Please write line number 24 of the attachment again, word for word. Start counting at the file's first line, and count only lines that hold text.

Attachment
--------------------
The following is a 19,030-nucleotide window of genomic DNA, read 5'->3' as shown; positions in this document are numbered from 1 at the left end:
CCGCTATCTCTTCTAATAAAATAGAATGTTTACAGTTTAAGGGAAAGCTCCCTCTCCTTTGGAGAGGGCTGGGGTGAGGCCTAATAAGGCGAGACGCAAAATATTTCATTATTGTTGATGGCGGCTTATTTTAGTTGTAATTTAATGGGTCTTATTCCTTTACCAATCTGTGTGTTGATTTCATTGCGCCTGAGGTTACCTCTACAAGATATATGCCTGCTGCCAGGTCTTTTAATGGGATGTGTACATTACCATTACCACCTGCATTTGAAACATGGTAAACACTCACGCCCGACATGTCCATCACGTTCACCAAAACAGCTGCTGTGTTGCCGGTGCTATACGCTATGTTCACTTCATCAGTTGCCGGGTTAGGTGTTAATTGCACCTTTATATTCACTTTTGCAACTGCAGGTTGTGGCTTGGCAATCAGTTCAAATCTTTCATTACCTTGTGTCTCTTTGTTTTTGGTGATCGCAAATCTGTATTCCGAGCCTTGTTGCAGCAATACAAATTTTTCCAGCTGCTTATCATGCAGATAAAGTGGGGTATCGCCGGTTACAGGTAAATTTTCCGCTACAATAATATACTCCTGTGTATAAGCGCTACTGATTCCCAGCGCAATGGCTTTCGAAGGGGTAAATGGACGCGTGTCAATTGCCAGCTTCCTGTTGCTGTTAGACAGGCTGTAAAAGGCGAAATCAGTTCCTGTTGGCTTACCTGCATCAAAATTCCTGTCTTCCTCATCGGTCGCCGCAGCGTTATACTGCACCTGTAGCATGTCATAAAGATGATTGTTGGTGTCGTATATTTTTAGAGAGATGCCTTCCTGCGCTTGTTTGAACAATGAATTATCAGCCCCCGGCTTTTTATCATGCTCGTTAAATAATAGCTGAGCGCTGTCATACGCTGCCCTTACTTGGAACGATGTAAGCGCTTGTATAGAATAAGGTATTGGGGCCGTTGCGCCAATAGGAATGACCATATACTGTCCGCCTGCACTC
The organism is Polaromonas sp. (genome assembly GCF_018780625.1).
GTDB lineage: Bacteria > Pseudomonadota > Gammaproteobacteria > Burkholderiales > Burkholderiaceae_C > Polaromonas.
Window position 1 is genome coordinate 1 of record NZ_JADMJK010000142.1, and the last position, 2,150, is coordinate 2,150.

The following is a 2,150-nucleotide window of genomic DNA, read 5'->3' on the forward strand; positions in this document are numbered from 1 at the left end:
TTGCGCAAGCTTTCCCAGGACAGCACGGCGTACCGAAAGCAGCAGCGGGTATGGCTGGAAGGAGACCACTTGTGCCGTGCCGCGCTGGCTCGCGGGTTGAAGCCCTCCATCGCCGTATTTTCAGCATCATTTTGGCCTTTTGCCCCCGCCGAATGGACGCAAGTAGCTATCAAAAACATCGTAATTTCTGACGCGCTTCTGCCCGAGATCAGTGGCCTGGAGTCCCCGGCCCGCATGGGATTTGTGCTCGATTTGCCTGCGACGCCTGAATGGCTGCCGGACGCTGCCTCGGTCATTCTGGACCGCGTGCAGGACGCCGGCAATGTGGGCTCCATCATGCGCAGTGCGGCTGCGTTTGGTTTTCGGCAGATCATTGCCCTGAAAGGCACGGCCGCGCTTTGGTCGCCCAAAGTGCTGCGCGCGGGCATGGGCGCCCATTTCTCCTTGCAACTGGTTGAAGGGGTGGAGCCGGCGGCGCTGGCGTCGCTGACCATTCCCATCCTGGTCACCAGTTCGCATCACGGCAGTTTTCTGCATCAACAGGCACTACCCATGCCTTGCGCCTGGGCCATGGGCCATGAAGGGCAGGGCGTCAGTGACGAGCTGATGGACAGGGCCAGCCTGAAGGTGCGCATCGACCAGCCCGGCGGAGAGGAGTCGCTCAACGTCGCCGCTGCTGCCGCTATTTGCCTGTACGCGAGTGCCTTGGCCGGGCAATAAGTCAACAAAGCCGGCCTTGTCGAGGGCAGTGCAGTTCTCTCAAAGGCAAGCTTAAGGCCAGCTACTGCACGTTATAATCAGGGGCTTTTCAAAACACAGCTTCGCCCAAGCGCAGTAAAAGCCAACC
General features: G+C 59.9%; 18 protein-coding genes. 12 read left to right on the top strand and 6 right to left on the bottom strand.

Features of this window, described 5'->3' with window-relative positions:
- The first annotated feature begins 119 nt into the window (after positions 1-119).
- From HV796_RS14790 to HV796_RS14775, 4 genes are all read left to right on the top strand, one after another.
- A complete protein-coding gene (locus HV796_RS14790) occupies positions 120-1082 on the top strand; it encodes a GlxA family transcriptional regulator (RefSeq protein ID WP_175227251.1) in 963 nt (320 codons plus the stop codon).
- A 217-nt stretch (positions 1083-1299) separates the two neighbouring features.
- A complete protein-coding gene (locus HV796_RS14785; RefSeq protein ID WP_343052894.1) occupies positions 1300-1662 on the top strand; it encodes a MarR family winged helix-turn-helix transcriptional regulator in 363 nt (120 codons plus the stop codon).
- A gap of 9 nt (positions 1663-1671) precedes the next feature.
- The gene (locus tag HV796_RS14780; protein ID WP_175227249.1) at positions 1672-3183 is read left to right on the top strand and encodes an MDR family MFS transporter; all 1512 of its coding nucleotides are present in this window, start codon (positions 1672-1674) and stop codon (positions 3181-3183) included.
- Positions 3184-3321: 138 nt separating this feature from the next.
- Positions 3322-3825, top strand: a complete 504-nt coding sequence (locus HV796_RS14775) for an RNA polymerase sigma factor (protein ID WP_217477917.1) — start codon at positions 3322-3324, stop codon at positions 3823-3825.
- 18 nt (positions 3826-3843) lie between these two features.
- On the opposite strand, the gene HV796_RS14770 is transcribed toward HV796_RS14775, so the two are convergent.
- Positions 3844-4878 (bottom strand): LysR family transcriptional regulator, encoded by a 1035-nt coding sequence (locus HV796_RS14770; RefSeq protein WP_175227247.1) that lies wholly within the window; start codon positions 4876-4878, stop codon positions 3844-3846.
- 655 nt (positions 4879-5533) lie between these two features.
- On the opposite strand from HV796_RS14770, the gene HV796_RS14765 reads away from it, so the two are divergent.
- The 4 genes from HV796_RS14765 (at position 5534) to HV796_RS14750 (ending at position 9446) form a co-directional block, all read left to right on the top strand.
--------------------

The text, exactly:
- The 4 genes from HV796_RS14765 (at position 5534) to HV796_RS14750 (ending at position 9446) form a co-directional block, all read left to right on the top strand.